Alfred nodded. “Now, naturally, I've never learned much of the French speech, so I had brought along my assistant, Warren, who knows both French and Latin. I've never been good at learning new tongues, you understand. Now Warren had gone down to the docks on the river to oversee the unloading of the shipment, so I made my way to a small tavern and managed to order a drink. As I was sitting there, I saw a man beside me, fitted out like a warrior. Seeing I was Saxon, he greeted me in my own tongue, and we fell into a conversation.”
Alfred smiled inwardly, savoring his jest. All four men were leaning forward in their seats, eager to catch every word.
“Well,” he continued, huffing for emphasis, “it turned out that he was not in a wonderful temperament, for he immediately began slandering my people, the Saxons. Now you must understand, I have never favored Normans, especially ones who think too highly of themselves. If any of you are Normans,” he smiled at them, “I would be happy to slander your people as much as I can. In any case, his remarks drove me to the point of anger. And when I am angry, nothing can stand in my way.”
Alfred accentuated his point by frowning grimly, a crazed, frenetic gleam appearing in his eyes.
“I challenged him to a duel, and he began speaking of horses and lances and such, but I stopped him short. I told him we would duel as Saxons dueled. Two men, two swords. We both departed from the tavern in a rage and left the town toward a field further from the river. Well, he was not as good a fighter as he boasted, or so it seemed to me, for after only ten strokes he was dead. I suppose they buried him, but I’m not certain. I left the city that afternoon and returned to England.”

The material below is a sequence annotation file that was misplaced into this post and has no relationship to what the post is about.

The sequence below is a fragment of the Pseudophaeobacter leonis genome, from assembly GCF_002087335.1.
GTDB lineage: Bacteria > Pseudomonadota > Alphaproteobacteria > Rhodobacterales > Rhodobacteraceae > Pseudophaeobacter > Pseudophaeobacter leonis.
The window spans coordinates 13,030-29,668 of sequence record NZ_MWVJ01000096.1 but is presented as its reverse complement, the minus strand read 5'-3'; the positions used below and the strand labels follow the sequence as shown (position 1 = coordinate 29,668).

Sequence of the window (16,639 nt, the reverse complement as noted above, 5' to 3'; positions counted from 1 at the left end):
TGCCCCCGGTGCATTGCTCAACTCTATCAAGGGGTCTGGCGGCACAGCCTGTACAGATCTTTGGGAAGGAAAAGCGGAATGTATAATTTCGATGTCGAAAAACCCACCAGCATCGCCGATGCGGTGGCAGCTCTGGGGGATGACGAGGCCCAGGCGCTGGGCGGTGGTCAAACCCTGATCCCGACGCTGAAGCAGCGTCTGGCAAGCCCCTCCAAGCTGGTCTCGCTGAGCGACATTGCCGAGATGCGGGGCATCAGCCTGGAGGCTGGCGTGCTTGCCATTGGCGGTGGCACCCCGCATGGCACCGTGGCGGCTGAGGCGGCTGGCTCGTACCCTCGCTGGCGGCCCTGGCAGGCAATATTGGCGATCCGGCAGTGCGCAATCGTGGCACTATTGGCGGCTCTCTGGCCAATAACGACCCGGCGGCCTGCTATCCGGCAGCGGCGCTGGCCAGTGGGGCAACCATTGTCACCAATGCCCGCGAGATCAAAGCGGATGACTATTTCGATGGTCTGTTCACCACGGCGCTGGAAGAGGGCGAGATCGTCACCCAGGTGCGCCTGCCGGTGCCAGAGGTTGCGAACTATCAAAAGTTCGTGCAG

Michael nodded, leaning down for a quick conversation with the leader. He straightened and looked Alfred in the eyes. “How tall was he?”
“Before or after I chopped off his head?"
Michael frowned. “Before, of course.”
Alfred fought for an answer, hoping he could keep the lie turning in their minds. “He was nearly as tall as I am.”
Michael pursed his lips and nodded thoughtfully.
“What color was his hair?”
“I couldn’t see it. It had been cropped short, and he wore a leather cap.”
Michael shrugged and glanced at the leader, who nodded slowly. Alfred tried to discern the meaning of the nod, but hoped it was favorable. Surely they wouldn’t kill him for having a little fun.
“Did he mention a robe, even once?”
Alfred hid his surprise well. “Now that you say it, I believe he did.”
“Can you tell us what he said?”
Alfred frowned. “He spoke of it as if it were a holy relic. He was drunk, or else I doubt he would have discussed it with me, but it seemed to be weighing heavily on his mind. He told me that he wished he could have it, but he didn’t tell me why he couldn’t simply go back and retrieve it himself. He said it had been sent to Newcastle.”
“Newcastle? On the Tyne?”
Alfred nodded, then stopped. “He said that’s where it was sent, but he seemed to believe it was no longer there.”
“Did he say where he thought it was?”
Alfred nodded vigorously. “Northampton. He said it was at Northampton, at the house of a nobleman named David.”
Michael smiled. “Very good, sir. Thank you. Your help may be invaluable.”
Alfred couldn't resist a slight smile as the four men clustered in a huddle beneath the tapestry of the two bulls. He was surprised they had believed him. Now there was the chance that all of this could turn to his own fortune in a few days. Especially if they went to Northampton. They would pay for taking him a prisoner. Yes, they would pay in blood.